MUMBAI Film-maker Shyam Benegal and actress Gul Panag have withdrawn from a film competition run by Vedanta Resources, amid protests by local groups against the company's operations in Orissa.
London-listed Vedanta has faced protests in Orissa over its bauxite mines, which local tribes say are located on a sacred mountain, in a high-profile tussle between big business and rural India.
Award-winning director Benegal and former Miss India Panag have withdrawn from the jury of the Creating Happiness competition, in which Vedanta invited students to make films in villages where the miner has a presence.
"I didn't want to be part of a PR exercise for the company," Panag told Reuters.
Vedanta declined to comment when contacted by Reuters. The miner has previously said its mine would not violate the rights of indigenous tribespeople, and that all its projects are conducted within the law and using international best practices.
"What they claim is somewhat exaggerated. Here it's not simply a growth story, we are talking about growth and development in human terms," said Benegal, who has made several films based on economic inequality and rural empowerment.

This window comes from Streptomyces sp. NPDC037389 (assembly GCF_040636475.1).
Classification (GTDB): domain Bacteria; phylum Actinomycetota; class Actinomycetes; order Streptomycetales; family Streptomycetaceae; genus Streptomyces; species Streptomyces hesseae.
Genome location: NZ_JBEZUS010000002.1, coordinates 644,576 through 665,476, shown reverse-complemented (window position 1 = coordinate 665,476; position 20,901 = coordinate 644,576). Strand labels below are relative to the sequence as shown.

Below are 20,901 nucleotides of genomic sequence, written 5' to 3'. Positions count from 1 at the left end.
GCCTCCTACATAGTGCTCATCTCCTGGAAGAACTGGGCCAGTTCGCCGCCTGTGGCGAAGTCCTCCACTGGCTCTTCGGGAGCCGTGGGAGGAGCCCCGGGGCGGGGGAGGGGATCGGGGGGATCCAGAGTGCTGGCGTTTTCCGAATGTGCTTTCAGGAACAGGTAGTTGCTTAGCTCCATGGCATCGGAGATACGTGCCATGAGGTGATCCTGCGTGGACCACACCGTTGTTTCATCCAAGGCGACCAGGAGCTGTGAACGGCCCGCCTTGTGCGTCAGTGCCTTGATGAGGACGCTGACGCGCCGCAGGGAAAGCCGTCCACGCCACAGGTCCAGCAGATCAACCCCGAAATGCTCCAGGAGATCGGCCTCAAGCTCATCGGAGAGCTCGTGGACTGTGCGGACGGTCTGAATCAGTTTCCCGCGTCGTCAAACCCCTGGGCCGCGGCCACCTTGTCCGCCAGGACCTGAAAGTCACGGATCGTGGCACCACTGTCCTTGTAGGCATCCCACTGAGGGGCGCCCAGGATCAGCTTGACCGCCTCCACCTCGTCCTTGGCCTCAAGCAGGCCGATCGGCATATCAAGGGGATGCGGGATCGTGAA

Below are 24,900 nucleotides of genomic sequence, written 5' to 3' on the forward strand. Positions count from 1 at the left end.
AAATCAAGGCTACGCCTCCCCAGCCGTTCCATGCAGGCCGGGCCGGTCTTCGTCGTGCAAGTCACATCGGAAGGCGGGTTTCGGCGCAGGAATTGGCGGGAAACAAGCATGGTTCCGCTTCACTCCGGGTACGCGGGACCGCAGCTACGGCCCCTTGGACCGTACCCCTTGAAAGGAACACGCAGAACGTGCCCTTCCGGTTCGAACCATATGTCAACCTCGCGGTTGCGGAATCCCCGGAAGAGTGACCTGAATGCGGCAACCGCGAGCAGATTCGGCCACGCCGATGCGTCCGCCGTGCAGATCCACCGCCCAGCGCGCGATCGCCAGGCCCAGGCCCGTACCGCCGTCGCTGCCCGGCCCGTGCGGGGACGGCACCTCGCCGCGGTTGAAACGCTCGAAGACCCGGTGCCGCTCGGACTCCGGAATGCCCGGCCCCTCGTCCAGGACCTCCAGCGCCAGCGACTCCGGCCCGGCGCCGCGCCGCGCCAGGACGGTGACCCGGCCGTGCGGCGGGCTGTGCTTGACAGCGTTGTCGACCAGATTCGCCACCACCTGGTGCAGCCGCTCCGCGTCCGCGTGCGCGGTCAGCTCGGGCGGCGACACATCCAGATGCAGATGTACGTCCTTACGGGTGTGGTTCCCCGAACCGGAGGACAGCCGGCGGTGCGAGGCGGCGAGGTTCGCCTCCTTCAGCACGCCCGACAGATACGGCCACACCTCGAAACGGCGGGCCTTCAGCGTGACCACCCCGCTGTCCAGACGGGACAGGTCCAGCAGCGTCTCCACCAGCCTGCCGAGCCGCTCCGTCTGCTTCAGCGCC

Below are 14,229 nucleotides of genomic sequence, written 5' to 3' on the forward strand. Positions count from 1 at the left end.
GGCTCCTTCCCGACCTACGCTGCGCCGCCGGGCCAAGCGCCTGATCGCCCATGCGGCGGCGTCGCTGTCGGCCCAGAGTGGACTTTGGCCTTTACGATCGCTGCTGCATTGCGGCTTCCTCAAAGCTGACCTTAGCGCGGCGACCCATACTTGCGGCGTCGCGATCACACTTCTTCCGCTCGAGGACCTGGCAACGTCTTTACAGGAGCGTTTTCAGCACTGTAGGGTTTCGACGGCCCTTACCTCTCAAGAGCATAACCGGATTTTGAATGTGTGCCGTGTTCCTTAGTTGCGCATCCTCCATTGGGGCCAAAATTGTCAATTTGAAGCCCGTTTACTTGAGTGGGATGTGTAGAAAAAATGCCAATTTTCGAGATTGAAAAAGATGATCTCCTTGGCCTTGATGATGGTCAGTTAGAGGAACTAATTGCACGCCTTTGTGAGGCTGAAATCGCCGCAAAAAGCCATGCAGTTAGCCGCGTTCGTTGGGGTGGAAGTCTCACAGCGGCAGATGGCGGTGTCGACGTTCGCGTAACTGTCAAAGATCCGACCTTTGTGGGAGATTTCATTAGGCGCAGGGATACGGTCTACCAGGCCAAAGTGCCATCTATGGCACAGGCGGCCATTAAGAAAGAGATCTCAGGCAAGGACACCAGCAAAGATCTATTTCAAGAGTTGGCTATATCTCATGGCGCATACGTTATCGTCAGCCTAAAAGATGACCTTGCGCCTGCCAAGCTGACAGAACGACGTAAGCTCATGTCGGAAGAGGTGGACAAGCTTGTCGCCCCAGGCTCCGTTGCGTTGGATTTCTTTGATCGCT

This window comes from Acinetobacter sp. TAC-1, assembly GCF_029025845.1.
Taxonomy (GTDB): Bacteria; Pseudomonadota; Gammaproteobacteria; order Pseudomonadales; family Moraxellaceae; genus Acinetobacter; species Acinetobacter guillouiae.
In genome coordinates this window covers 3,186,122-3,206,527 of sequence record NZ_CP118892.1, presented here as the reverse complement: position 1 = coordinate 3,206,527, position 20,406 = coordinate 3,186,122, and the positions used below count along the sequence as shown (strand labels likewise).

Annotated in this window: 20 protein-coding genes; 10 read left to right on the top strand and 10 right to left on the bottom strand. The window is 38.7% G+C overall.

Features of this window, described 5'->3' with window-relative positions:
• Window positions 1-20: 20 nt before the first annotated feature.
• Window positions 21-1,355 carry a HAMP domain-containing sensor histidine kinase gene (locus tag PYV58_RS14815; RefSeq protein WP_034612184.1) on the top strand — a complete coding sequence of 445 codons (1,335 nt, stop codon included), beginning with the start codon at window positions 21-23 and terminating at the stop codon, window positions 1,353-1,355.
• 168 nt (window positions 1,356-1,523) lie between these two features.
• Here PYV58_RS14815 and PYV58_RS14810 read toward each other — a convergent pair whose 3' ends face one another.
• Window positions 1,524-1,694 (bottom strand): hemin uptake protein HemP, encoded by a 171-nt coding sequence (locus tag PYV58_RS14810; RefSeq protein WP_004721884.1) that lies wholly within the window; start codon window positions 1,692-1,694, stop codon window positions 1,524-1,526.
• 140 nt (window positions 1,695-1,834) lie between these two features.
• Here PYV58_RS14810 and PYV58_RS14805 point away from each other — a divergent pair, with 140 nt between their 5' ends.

"This is a competition for students. There is no agenda. I don't think you should mix making of films and your personal views," film-maker Piyush Pandey, who is listed as the chairman of the jury on the competition website, told Reuters.
The film competition involves 114 film-makers from 21 colleges in India, who shot short films in Orissa and neighbouring Chhattisgarh, where Vedanta has projects.
Trending On Reuters
Every second scene of “Baaghi” is a chance for Tiger Shroff to show off his rippling muscles and an incredibly flexible body that he manages to contort into all sorts of positions while fighting the bad guys. Everyone else in this two-and-a-half-hour film is incidental, writes Shilpa Jamkhandikar. Review